“E-C Collaboration” with Shenyang, China – Post 5

Since the last blog entry our team has been very busy and we have completed the project as far as we can in the time available. Starting from where the last blog entry ended, this is a summary of the remaining meetings that we held.

As a group we decided that it was important for members of our group to go into the year 7 students that were involved in the project’s class and check directly with them over whether there had been any contact between then and the Chinese students over the Christmas holidays. The result of this was negative in that no emails had been sent by the Chinese students in reply to the English students ‘hello’ email. This further meant that because the communication between the students had not occurred like we had planned, only 97% of the project appeared as completed on Zoho, our time management software.

When we realised that there had been no substantial contact over the Christmas holidays, we agreed to email April, the Chinese student’s teacher to let her know that there had been a communication ‘breakdown’ on the forums and that there had been no communication from the Chinese occurring. When we discussed why we think that this may have occurred as team, we thought that maybe the emails had not made it to the Chinese student’s mail box. To test this, and with the help of the project sponsor, the project manager Andrew logged into one of the Chinese students Fronter accounts to check that the email from their pen pal had been successfully sent. The email was there, along with the introductory powerpoint from their Year 7 penpal but was unread. So we guessed the Chinese students had not yet logged on to Fronter.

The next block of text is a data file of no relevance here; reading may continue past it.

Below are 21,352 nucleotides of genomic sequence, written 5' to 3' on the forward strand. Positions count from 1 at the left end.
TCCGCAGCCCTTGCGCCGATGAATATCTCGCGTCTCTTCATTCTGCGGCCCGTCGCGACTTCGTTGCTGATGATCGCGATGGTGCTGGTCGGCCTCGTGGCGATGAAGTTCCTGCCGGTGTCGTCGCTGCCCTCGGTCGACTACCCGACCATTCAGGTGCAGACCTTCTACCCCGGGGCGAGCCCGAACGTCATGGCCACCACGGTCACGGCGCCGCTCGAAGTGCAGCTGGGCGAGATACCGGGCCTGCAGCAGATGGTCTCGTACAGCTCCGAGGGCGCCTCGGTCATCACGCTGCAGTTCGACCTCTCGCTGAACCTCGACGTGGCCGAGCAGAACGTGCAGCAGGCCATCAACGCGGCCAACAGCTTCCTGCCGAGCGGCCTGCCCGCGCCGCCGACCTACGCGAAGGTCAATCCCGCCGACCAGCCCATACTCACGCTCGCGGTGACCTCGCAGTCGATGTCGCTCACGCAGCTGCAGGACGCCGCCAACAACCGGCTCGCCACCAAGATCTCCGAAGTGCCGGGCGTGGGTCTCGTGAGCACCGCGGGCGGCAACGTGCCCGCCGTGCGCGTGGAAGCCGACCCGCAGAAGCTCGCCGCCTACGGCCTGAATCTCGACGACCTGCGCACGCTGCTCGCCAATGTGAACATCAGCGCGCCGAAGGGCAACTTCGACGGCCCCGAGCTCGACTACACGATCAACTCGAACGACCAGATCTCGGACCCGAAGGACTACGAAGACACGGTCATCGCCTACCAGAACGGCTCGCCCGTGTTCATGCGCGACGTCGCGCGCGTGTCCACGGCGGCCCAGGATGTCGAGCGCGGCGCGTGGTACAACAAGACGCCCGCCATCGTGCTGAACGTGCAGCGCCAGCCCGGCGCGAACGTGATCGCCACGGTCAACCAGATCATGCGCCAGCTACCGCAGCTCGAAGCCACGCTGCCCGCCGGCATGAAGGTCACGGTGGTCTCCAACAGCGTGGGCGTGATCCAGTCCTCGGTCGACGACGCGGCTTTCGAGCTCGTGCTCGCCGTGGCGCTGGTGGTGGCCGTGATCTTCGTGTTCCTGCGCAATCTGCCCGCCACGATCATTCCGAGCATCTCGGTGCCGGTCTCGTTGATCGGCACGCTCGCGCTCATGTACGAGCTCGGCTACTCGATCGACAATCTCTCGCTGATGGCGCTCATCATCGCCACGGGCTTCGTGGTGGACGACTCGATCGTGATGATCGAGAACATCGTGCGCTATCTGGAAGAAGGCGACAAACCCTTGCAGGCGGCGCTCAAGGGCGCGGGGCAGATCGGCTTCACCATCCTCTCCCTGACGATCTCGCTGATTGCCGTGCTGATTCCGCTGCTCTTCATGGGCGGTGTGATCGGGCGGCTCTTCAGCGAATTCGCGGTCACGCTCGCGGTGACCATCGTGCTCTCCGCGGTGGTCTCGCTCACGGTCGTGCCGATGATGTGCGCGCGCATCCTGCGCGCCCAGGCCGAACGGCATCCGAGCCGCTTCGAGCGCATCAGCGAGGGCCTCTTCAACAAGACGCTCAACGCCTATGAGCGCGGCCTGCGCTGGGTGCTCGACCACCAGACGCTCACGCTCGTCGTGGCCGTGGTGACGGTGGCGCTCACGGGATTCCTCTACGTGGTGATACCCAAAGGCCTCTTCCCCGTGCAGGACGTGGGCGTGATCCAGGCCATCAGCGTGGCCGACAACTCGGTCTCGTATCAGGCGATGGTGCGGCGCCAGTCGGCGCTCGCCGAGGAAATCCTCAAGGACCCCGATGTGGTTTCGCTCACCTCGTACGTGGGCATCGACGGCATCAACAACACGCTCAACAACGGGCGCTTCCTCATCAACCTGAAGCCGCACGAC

So, we needed to review our project management and see what had gone wrong. We had known that that the Chinese students went on holiday on the 10th January and so we made sure our Year 7s sent their emails to the English students including their pen pals ‘About me’ PowerPoint and Fronter email address around the 14th December. From this we guessed that the reason there was very little contact was due to the emails being sent from the English students too late, this was not their fault but an unfortunate problem which we had not originally thought about.

After we had learnt the unfortunate news we discussed in lesson as team about how to proceed, we agreed that it would be a suitable idea to invite the client to our next meeting so that we could bring her up to date. We also went through as a group and filled in an evaluation sheet, looking at each question critically on whether it could be related to our project. The questions that did not we either altered or removed and kept in the questions that did. We decided to give some of these questions – the one that related directly to the client- to the client to fill in and bring with her to the next meeting. The questions that we chose for the client asked things such as; about the contact kept with the client, whether there where any changes that occurred with the project that was not originally agreed upon and general feedback about the project. Mark took the questions to the client so that enough time was given for the questions to be answered before the next meeting – Monday 6th February.

When the client Miss Mark came to our meeting, we went through the questions that we had asked her to fill out as part of our evaluation. Discussing and recording each answer that the client gave us. The overall feeling of the client was that Miss Mark did not feel as involved throughout the project as was originally desired. However Miss Mark was very understanding when we explained about the outcome of the project and the problems that we faced.

To conclude, although our team cannot fully complete our project’s objective, we are all hopeful that come March when the Chinese students return to school the contact will begin and continue as was originally planned. I think the main thing that we learnt as a team was to plan and include more contingency time in, or to think in more detail about the possible problems that we face.

Jessica Cole / Mr S